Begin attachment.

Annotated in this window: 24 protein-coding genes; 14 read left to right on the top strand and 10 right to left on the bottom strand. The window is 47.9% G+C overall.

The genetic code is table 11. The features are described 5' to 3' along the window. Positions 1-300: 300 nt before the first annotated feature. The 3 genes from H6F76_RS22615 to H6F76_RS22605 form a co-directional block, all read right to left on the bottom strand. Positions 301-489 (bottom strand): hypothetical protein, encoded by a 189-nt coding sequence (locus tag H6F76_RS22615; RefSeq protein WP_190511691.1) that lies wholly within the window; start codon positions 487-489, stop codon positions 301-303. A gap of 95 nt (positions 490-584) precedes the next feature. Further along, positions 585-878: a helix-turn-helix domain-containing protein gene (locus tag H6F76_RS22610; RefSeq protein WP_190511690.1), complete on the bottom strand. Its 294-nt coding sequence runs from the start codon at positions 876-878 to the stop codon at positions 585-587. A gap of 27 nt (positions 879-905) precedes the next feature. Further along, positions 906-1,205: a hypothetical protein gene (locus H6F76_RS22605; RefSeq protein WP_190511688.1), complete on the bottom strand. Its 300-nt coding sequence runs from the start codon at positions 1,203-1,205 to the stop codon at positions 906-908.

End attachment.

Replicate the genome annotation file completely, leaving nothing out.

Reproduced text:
Annotated in this window: 24 protein-coding genes; 14 read left to right on the top strand and 10 right to left on the bottom strand. The window is 47.9% G+C overall.

The genetic code is table 11. The features are described 5' to 3' along the window. Positions 1-300: 300 nt before the first annotated feature. The 3 genes from H6F76_RS22615 to H6F76_RS22605 form a co-directional block, all read right to left on the bottom strand. Positions 301-489 (bottom strand): hypothetical protein, encoded by a 189-nt coding sequence (locus tag H6F76_RS22615; RefSeq protein WP_190511691.1) that lies wholly within the window; start codon positions 487-489, stop codon positions 301-303. A gap of 95 nt (positions 490-584) precedes the next feature. Further along, positions 585-878: a helix-turn-helix domain-containing protein gene (locus tag H6F76_RS22610; RefSeq protein WP_190511690.1), complete on the bottom strand. Its 294-nt coding sequence runs from the start codon at positions 876-878 to the stop codon at positions 585-587. A gap of 27 nt (positions 879-905) precedes the next feature. Further along, positions 906-1,205: a hypothetical protein gene (locus H6F76_RS22605; RefSeq protein WP_190511688.1), complete on the bottom strand. Its 300-nt coding sequence runs from the start codon at positions 1,203-1,205 to the stop codon at positions 906-908.